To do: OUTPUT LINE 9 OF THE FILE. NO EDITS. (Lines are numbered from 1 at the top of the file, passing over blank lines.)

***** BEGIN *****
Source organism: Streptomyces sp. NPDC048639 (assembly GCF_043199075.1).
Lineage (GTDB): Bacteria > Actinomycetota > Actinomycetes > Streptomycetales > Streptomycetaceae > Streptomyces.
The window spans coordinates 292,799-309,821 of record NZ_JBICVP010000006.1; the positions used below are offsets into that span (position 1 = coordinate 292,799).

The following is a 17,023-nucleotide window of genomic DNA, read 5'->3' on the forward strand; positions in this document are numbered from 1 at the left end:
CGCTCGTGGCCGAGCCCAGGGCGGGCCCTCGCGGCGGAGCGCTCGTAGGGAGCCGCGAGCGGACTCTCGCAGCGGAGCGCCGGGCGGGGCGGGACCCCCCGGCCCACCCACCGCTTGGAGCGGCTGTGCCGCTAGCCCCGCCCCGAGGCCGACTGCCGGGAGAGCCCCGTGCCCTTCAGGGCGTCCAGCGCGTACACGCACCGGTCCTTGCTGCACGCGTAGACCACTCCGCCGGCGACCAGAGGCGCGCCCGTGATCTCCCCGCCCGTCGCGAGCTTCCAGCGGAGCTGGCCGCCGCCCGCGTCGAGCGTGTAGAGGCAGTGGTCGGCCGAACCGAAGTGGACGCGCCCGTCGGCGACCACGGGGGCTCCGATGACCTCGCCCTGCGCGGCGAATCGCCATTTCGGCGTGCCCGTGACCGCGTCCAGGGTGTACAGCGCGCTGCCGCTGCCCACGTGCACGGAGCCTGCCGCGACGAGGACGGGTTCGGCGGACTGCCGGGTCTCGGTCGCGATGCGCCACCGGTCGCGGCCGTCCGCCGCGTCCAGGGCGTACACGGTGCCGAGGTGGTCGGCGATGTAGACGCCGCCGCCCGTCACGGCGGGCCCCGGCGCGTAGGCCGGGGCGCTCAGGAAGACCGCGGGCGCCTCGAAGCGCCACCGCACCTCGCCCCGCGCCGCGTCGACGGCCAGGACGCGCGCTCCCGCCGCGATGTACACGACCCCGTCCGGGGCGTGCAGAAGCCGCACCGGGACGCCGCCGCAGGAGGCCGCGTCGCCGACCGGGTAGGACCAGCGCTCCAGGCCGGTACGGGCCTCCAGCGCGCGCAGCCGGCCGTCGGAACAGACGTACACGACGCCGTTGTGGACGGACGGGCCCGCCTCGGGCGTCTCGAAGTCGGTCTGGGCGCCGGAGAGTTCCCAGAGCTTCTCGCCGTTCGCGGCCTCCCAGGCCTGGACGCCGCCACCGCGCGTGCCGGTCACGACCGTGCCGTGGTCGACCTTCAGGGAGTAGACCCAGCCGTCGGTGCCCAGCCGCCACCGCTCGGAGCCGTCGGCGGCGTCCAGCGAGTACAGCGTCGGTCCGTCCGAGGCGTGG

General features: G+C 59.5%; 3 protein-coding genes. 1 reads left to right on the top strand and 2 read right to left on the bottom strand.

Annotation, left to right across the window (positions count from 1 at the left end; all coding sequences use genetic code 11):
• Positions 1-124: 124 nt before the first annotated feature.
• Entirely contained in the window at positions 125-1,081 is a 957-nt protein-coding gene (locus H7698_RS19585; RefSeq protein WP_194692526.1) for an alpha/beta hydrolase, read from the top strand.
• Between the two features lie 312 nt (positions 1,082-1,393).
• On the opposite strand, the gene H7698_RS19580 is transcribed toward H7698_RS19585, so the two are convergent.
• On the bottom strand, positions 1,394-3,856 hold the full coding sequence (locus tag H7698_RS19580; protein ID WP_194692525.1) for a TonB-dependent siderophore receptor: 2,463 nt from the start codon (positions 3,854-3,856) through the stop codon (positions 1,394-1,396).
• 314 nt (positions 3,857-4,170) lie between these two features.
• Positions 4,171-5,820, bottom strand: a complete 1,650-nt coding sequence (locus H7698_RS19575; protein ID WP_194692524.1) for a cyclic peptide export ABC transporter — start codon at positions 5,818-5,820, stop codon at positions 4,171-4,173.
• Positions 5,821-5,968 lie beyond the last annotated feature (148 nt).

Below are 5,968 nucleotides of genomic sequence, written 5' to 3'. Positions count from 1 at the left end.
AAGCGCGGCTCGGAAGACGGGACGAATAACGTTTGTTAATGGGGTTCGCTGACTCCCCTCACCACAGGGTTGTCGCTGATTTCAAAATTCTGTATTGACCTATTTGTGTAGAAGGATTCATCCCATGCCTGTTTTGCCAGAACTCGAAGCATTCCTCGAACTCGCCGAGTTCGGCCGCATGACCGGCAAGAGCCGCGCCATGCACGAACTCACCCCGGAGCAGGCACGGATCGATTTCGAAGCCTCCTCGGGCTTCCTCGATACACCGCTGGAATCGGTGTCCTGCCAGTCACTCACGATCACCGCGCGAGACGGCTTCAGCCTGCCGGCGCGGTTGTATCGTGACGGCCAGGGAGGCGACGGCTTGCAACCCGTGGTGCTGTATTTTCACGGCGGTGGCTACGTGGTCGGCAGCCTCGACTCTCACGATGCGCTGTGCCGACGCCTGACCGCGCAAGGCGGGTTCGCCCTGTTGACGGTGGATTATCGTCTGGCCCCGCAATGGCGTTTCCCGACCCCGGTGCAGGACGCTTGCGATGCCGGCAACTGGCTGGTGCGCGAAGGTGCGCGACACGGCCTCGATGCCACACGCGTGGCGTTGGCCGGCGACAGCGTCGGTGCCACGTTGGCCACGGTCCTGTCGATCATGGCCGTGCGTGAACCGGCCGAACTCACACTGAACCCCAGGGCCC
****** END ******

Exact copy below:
• Entirely contained in the window at positions 125-1,081 is a 957-nt protein-coding gene (locus H7698_RS19585; RefSeq protein WP_194692526.1) for an alpha/beta hydrolase, read from the top strand.